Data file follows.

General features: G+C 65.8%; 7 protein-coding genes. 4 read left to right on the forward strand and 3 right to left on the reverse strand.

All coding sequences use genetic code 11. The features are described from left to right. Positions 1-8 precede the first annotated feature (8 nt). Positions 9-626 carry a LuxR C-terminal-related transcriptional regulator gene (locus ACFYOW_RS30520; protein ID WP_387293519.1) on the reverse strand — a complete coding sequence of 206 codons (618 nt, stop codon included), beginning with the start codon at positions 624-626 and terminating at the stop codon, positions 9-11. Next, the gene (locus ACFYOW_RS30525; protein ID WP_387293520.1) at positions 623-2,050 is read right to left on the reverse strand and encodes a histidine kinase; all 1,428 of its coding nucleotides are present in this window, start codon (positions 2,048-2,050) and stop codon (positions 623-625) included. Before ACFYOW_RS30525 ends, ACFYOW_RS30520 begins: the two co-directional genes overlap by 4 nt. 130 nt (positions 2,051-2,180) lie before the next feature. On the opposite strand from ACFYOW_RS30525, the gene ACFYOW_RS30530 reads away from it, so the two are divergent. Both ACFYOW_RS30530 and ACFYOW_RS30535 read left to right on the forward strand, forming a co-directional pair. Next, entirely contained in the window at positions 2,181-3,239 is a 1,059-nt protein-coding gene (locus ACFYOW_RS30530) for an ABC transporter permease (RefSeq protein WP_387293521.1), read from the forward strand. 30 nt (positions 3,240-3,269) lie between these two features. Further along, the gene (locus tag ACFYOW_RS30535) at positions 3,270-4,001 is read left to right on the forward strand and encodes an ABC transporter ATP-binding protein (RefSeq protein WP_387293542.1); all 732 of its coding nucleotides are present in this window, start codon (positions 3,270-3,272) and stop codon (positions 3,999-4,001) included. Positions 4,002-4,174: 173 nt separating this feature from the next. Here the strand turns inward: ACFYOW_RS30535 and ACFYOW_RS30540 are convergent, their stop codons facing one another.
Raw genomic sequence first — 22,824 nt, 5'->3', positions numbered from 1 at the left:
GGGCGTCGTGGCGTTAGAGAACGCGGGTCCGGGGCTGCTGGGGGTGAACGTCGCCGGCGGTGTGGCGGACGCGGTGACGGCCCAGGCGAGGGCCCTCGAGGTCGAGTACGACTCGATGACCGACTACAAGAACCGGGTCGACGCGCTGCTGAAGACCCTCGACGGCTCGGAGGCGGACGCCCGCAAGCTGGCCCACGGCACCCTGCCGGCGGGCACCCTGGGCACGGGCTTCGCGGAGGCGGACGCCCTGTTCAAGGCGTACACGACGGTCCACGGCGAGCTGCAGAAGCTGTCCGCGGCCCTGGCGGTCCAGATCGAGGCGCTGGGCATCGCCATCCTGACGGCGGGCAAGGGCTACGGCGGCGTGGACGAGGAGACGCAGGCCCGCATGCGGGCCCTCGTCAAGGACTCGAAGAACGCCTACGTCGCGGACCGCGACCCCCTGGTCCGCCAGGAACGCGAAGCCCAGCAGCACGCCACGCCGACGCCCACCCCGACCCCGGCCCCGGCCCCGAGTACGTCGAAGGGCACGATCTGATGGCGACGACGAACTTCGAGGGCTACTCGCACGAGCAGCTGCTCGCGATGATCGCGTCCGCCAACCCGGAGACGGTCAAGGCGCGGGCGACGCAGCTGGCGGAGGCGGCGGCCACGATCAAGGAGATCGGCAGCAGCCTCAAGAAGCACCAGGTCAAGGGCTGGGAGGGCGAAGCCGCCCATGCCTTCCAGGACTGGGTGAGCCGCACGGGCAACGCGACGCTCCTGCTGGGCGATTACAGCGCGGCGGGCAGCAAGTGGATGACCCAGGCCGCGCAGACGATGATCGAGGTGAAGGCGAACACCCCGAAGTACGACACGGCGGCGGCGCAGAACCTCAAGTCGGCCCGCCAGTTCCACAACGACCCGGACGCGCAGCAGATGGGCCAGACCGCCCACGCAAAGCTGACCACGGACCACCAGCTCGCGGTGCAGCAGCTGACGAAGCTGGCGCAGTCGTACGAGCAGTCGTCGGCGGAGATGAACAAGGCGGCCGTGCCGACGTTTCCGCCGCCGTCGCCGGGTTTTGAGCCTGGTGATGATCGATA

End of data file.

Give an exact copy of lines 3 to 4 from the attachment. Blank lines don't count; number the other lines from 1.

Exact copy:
Raw genomic sequence first — 22,824 nt, 5'->3', positions numbered from 1 at the left:
GGGCGTCGTGGCGTTAGAGAACGCGGGTCCGGGGCTGCTGGGGGTGAACGTCGCCGGCGGTGTGGCGGACGCGGTGACGGCCCAGGCGAGGGCCCTCGAGGTCGAGTACGACTCGATGACCGACTACAAGAACCGGGTCGACGCGCTGCTGAAGACCCTCGACGGCTCGGAGGCGGACGCCCGCAAGCTGGCCCACGGCACCCTGCCGGCGGGCACCCTGGGCACGGGCTTCGCGGAGGCGGACGCCCTGTTCAAGGCGTACACGACGGTCCACGGCGAGCTGCAGAAGCTGTCCGCGGCCCTGGCGGTCCAGATCGAGGCGCTGGGCATCGCCATCCTGACGGCGGGCAAGGGCTACGGCGGCGTGGACGAGGAGACGCAGGCCCGCATGCGGGCCCTCGTCAAGGACTCGAAGAACGCCTACGTCGCGGACCGCGACCCCCTGGTCCGCCAGGAACGCGAAGCCCAGCAGCACGCCACGCCGACGCCCACCCCGACCCCGGCCCCGGCCCCGAGTACGTCGAAGGGCACGATCTGATGGCGACGACGAACTTCGAGGGCTACTCGCACGAGCAGCTGCTCGCGATGATCGCGTCCGCCAACCCGGAGACGGTCAAGGCGCGGGCGACGCAGCTGGCGGAGGCGGCGGCCACGATCAAGGAGATCGGCAGCAGCCTCAAGAAGCACCAGGTCAAGGGCTGGGAGGGCGAAGCCGCCCATGCCTTCCAGGACTGGGTGAGCCGCACGGGCAACGCGACGCTCCTGCTGGGCGATTACAGCGCGGCGGGCAGCAAGTGGATGACCCAGGCCGCGCAGACGATGATCGAGGTGAAGGCGAACACCCCGAAGTACGACACGGCGGCGGCGCAGAACCTCAAGTCGGCCCGCCAGTTCCACAACGACCCGGACGCGCAGCAGATGGGCCAGACCGCCCACGCAAAGCTGACCACGGACCACCAGCTCGCGGTGCAGCAGCTGACGAAGCTGGCGCAGTCGTACGAGCAGTCGTCGGCGGAGATGAACAAGGCGGCCGTGCCGACGTTTCCGCCGCCGTCGCCGGGTTTTGAGCCTGGTGATGATCGATA